Two weeks of camp had passed and Sammy’s enjoyment continued to grow. It was obvious that he felt right at home. The reports from staff were glowing; he was blossoming. He started to pedal a two wheeler a little, he canoed for the first time, he zipped down the zip line. He was taking chances, coming out of his comfort zone, learning new things, and feeling more connected to his religion. We were told that he was truly part of the group, and well liked by the other campers. He was interacting with campers and staff of all ages, making his mark on CDR.
At this point in time we knew what had to be done… it was an easy decision to extend Sammy to a total of seven weeks at camp (the eighth week was set aside for our family summer vacation). The benefits he was reaping from this program were huge. Our little caterpillar was turning into a strong confident butterfly.
Sammy truly grew attached to his shadow in a very short time. We saw numerous great pictures of them together and it was easy to see their bond and mutual caring for one another. Mikey left at the end of four weeks and on his last day was awarded a small plush cow wearing a CDR t-shirt. This is a CDR tradition—the COW (Counselor of the Week) award. My daughter told me that Mikey gave this award to Sammy. When he arrived home with this lovely token I was brought to tears. For the remaining three weeks Sammy was paired with a different shadow counselor, also a very nice young man. He had a wonderful time with him as well. He was a super friend and support to Sammy and helped his summer to end on a great note.
We are incredibly grateful for the role that CDR played in Sammy’s life last summer. The Camp Friends program made it possible for him to immerse himself in all of the wonderful aspects of a Jewish day camp, while receiving the support and encouragement he needed. Becca, Mikey, and all of the staff who worked with Sammy deserve a round of applause for making him feel comfortable and safe enough to take chances he might not have otherwise taken (and for making this nervous mother feel comfortable enough to let go and allow Sammy to show us all he is capable of). I cannot stress enough how important it is to find that perfect balance of the right staff, the right setting, and a warm, welcoming atmosphere to make the inclusion experience a true success. Needless to say, Sammy is registered to attend CDR for the summer of 2015. He has been talking about his camp friends for months, and hopes to see many of them again. We are optimistic for another great summer, and expect to see him grow and develop even further in this fantastic inclusion program.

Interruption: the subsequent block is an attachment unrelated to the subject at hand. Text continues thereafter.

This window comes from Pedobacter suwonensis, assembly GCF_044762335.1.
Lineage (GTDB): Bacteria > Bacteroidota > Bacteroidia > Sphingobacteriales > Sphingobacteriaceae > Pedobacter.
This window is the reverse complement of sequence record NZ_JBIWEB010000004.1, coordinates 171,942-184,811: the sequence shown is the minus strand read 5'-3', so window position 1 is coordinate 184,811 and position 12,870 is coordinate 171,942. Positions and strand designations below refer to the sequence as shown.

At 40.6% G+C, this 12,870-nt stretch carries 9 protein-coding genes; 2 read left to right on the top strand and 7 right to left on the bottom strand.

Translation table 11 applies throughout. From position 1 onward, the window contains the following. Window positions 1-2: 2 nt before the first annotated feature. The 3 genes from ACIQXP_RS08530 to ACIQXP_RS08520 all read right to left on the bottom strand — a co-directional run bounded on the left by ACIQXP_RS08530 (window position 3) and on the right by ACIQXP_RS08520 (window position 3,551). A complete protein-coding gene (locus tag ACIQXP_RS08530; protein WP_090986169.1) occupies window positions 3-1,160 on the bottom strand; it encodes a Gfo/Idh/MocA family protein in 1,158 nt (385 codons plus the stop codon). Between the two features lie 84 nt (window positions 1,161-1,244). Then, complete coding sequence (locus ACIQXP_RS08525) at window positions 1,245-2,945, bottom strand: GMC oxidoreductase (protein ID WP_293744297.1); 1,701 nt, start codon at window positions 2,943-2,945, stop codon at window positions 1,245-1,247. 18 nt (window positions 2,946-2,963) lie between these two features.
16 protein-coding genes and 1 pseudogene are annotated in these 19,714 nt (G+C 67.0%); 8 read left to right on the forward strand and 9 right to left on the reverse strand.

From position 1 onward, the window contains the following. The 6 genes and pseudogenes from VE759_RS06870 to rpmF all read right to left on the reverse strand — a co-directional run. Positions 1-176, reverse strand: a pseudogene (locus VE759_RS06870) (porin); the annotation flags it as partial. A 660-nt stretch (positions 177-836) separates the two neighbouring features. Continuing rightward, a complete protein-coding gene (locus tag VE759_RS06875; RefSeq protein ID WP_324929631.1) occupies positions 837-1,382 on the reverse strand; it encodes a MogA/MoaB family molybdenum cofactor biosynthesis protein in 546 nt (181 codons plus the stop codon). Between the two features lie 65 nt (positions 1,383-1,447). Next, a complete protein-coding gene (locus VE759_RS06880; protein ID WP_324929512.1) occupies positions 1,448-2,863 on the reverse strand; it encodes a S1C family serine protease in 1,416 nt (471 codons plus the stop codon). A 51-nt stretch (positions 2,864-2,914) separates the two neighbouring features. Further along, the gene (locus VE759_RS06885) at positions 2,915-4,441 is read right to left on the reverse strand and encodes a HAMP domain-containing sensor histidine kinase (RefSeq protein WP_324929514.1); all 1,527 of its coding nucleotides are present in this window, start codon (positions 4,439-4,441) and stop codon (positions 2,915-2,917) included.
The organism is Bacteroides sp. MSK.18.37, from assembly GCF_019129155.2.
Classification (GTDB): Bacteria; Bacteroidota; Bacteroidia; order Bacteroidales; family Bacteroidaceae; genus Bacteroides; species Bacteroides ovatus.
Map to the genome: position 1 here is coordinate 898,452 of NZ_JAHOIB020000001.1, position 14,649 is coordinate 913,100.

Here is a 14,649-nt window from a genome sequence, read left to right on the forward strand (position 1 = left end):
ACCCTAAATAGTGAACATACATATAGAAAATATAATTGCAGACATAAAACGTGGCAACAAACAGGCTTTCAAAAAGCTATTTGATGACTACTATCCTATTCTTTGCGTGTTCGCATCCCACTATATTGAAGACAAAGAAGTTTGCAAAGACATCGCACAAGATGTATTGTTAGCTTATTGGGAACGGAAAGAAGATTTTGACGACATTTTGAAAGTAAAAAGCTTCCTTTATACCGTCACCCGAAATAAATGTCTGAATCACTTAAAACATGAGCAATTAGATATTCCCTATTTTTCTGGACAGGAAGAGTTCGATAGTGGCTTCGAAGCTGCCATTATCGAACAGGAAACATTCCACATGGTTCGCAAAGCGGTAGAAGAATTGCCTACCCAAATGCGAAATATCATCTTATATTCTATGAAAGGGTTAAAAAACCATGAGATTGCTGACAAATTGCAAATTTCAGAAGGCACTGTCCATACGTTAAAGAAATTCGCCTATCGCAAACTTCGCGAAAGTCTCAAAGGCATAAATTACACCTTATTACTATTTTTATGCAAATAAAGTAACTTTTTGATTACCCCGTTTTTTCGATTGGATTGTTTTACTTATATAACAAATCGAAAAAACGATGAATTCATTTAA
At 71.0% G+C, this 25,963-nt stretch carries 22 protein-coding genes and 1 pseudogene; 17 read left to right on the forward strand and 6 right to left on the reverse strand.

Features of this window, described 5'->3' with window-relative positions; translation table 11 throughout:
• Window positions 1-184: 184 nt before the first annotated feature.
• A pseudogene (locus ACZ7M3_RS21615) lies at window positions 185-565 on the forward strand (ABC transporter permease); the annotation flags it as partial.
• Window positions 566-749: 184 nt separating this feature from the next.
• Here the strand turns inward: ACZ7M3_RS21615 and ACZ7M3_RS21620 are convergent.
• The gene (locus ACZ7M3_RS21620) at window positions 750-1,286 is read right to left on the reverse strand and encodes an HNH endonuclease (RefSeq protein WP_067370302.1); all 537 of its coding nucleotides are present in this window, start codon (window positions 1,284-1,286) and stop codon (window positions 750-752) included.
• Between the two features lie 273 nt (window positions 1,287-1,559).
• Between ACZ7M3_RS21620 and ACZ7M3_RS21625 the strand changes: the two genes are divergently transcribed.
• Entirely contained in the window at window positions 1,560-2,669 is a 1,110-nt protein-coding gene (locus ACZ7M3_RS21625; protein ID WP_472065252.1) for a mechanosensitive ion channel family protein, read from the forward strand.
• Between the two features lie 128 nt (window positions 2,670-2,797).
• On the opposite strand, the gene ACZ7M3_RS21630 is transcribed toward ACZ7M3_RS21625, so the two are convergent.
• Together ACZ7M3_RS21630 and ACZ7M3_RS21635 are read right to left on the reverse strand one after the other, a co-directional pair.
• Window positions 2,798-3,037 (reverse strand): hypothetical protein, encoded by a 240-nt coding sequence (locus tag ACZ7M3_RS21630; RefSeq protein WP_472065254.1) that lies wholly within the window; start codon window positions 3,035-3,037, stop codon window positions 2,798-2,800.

More years ago than I care to admit, I was a camper at the JCC Camps at Medford in Medford, NJ. I recall having so many wonderful times, but none was as wonderful as the summer of 2014. As a Division Head, I was able to observe at a distance, my then 4 year old daughter enjoying the time of her young life. By the end of the summer, when every child in her bunk was hugged, and tears dried, she said she was ready for the next important time of her life – being 5.
I’ve spent 20 years as a Special Education teacher, and now, for the summer of 2015 I will have the privilege of serving as our camp’s Director of Open Hearts Open Doors, our inclusion program for children with special needs. I couldn’t be more excited!
Open Hearts/Open Doors provides the accommodations necessary for children with disabilities to be fully integrated in the Camp program with their peers. With the one-on-one attention of an advocate, each child is able to flourish and fully enjoy their camp experience. Additionally, Open Hearts Open Doors makes an incredible impact on our typically functioning campers who have the opportunity to learn acceptance and about diversity while make life long friends.
Last summer I observed many moments in the everyday lives of our very special children. I say special because each and every camper, with or without an IEP, comes with their own unique needs and abilities. At camp, those needs are met seamlessly, and differences are celebrated! I observed caring counselors and advocates working as a team to guide their charges from apprehension to joy. I observed children with varying physical, emotional and academic abilities performing on the camp stage together to the rousing applause of fellow campers, staff and parents. Stars were born and magic was made.